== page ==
Two 2014 Favorites

I’m sneaking one last review on here before 2015 begins. I realized last night that I had yet to review two of my favorite books that I read this year (quite possibly my top two favorite books).

All the Light We Cannot See

Cover of All the Light We Cannot See by Anthony DoerrAuthor: Anthony Doerr
Rating: 5 stars
Genre: Historical Fiction
Length: 531 pages

Towards the end of World War II, the seaside city of Saint-Malo, France is bombed by the Allies. Werner, a young German soldier with a innate understanding of electronics is trapped underneath the rubble with a radio. Across the city, a blind girl, Marie Laure, finds herself alone in her uncle’s home, hiding from a Nazi treasure hunter obsessed with a precious jewel in her possession, with a radio transmitter and her braille copy of Twenty-Thousand Leagues Under the Sea.

There are so many beautiful details in this book, particularly surrounding the story of Marie Laure and her father. Her father, the master of locks at the Museum of Natural History in Paris, builts miniature replicas of their neighborhood to help Marie Laure learn how to navigate on her own. Werner’s life is more difficult, but he remains inspired by a strange radio broadcast he heard with his sister as a child.

Besides the details, the writing is very beautiful. The prose can be a bit dense at times, however Doerr counters this with very short chapters with give the book some breathing room. I really wish I would have had time to read this one more slowly. Since I was reading it for class I had to clip through it at a very fast pace. I’m planning on a reread once it’s published in paperback (June 2016).

Station Eleven

cover of Station Eleven by Emily St. John MandelAuthor: Emily St. John Mandel
Rating: 5 stars
Genre: Literary Fiction/Science Fiction (very light)
Length: 333 pages

I’m going to use a word here to describe Station Eleven, but I don’t want you to let it turn you off the book. Station Eleven is a post-apocalyptic (but not dystopian) novel set in the near future after the Georgian Flu wipes out most of the Earth’s population as well as crippling most technologies. Small communities have formed, often near wherever a group of people happened to be at the time the flu hit.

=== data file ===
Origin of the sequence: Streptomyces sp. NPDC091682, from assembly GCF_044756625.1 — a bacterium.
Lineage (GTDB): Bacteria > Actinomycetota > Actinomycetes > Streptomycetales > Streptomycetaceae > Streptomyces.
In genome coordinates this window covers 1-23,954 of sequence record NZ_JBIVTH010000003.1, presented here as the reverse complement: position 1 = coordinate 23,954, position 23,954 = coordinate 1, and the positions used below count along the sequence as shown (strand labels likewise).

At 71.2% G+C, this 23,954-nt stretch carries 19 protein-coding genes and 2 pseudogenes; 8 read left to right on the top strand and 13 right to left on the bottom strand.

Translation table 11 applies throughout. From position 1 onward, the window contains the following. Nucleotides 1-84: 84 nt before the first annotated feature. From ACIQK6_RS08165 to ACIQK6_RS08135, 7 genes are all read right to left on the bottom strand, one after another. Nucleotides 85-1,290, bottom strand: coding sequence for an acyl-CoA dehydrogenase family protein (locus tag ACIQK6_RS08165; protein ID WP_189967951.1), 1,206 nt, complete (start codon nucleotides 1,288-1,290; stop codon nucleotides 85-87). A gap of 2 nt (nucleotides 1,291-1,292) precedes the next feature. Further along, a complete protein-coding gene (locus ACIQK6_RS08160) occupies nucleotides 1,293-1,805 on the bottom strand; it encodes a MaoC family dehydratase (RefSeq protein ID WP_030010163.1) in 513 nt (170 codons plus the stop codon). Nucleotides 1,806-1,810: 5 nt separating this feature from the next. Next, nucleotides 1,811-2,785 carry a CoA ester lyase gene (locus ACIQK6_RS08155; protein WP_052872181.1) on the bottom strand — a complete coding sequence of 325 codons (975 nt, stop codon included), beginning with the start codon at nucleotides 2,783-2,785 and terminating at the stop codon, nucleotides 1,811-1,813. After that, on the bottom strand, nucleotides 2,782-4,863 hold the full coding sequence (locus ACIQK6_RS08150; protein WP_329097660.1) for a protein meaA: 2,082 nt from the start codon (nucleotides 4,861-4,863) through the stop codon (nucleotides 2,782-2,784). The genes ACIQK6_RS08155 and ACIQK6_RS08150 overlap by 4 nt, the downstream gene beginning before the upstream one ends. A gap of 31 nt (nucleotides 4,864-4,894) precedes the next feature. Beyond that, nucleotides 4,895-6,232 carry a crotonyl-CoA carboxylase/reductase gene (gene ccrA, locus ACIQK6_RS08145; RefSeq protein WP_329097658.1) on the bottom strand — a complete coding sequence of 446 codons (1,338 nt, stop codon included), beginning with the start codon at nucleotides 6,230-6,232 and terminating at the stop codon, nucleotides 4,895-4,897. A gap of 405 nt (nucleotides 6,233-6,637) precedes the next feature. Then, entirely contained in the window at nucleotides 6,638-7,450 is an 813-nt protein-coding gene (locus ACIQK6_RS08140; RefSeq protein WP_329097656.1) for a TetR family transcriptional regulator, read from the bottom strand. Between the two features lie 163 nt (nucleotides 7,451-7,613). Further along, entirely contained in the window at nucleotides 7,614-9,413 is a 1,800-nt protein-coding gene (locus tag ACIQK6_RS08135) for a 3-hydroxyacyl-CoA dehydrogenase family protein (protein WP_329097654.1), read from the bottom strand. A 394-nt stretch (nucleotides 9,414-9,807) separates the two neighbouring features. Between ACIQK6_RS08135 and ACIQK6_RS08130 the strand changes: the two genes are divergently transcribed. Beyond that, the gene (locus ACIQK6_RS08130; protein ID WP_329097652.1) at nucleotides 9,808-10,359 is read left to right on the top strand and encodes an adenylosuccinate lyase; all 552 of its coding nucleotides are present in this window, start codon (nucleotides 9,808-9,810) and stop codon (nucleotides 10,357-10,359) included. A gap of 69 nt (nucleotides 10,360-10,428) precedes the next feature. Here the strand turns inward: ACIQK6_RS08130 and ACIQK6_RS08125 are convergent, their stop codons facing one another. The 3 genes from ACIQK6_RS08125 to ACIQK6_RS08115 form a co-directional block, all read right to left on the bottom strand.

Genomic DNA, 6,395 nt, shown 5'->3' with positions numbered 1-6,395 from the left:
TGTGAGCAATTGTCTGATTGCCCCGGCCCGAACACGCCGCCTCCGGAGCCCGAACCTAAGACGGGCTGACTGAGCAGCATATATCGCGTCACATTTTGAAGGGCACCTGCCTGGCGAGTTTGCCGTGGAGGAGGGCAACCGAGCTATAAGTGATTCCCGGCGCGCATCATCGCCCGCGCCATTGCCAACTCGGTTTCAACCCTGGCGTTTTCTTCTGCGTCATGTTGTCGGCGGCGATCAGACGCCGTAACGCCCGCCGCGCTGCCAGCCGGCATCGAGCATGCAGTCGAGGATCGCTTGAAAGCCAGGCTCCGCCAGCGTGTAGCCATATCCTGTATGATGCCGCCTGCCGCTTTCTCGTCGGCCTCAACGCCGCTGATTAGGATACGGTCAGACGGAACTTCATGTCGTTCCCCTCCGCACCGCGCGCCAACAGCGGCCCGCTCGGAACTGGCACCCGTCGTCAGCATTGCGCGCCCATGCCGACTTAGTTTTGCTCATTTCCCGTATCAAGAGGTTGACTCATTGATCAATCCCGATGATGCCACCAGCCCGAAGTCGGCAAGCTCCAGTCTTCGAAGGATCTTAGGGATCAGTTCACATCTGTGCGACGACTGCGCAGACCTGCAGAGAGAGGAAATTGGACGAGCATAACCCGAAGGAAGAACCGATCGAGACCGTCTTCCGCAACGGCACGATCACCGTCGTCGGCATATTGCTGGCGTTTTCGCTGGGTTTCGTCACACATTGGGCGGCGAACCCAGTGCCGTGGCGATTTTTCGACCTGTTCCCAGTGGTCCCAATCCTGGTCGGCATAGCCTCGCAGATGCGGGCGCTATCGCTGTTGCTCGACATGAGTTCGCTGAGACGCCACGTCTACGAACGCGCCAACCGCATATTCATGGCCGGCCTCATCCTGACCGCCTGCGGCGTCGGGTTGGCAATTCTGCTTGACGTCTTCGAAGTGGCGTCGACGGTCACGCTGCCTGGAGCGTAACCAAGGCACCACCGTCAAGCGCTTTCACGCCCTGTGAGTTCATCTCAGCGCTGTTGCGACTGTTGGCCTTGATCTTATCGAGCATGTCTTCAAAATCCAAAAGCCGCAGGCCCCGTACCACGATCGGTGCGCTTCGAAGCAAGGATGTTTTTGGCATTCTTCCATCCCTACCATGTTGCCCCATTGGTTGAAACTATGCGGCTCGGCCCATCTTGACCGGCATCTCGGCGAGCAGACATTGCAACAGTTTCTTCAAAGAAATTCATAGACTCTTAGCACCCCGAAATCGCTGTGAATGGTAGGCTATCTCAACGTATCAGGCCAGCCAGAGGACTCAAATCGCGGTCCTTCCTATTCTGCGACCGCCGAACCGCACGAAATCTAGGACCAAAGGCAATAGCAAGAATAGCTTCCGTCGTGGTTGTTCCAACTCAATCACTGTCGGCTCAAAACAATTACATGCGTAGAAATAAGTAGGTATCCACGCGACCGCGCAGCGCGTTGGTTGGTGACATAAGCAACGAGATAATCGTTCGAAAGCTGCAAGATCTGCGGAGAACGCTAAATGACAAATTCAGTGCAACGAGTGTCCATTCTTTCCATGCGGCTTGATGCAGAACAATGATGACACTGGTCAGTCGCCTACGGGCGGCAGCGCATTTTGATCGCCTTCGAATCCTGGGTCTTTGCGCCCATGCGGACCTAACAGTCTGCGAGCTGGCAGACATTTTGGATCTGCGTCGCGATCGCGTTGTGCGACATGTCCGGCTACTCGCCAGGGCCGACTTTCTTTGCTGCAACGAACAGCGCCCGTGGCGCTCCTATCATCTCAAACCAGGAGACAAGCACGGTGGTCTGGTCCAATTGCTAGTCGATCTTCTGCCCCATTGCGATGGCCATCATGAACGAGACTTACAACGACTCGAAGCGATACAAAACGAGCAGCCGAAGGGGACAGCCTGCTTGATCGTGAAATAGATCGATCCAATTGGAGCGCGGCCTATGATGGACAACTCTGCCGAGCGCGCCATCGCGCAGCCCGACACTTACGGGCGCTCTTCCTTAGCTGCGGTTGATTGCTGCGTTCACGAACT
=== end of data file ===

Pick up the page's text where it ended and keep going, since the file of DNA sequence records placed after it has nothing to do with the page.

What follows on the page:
However, this isn’t a particularly science fiction-y book. The story is not centered on survival or plot or what happens next. Rather, the story moves back and forth in time (pre- and post-flu) weaving together multiple characters, but focused on the Traveling Symphony, a group of musicians and actors who travel across North America performing, because “survival is insufficient.” Station Eleven examines art, humanity, memory, and those things that may survive us: the smart phone in the Museum of Civilization, an obscure sci-fi graphic novel, a Star Trek quote, Shakespeare’s plays.

The title of the book comes from the title of a graphic novel one of the characters creates over many years about a failing, partially flooded space station now consisting of interconnected islands led by Dr. Eleven and the group of people hiding in the Undersea who only want to return to a ruined, alien-dominated Earth. I wanted this graphic novel to be real. I really wanted this graphic novel to be real. Sadly, it is not, although the cover designer, Nathan Burton, did illustrate a few pages.

And like All the Light We Cannot See, the writing in Station Eleven was absolutely beautiful to read.

Advertisements

3 thoughts on “Two 2014 Favorites

    1. Madeleine Book Owl Post author

      I agree! The more time passes, the more I think Station Eleven might have been my favorite book last year. The tv/movie rights being sold always make me nervous too. Hopefully they end up in good hands.

      I took a Readers’ Advisory course this summer. We read over twenty books in two months (2 in each major genre) and learned about what people look for in books and how to match their interest with books. It was great! It felt a bit like a (fun) readers’ boot camp.

      Thanks for stopping by! I added your blog to my feedly after poking around the #newbloglove hashtag last week. Looking forward to reading your posts in the future!

      Reply

Leave a Reply

Fill in your details below or click an icon to log in:

WordPress.com Logo

You are commenting using your WordPress.com account. Log Out / Change )

Twitter picture

You are commenting using your Twitter account. Log Out / Change )

Facebook photo

You are commenting using your Facebook account. Log Out / Change )

Google+ photo

You are commenting using your Google+ account. Log Out / Change )

Connecting to %s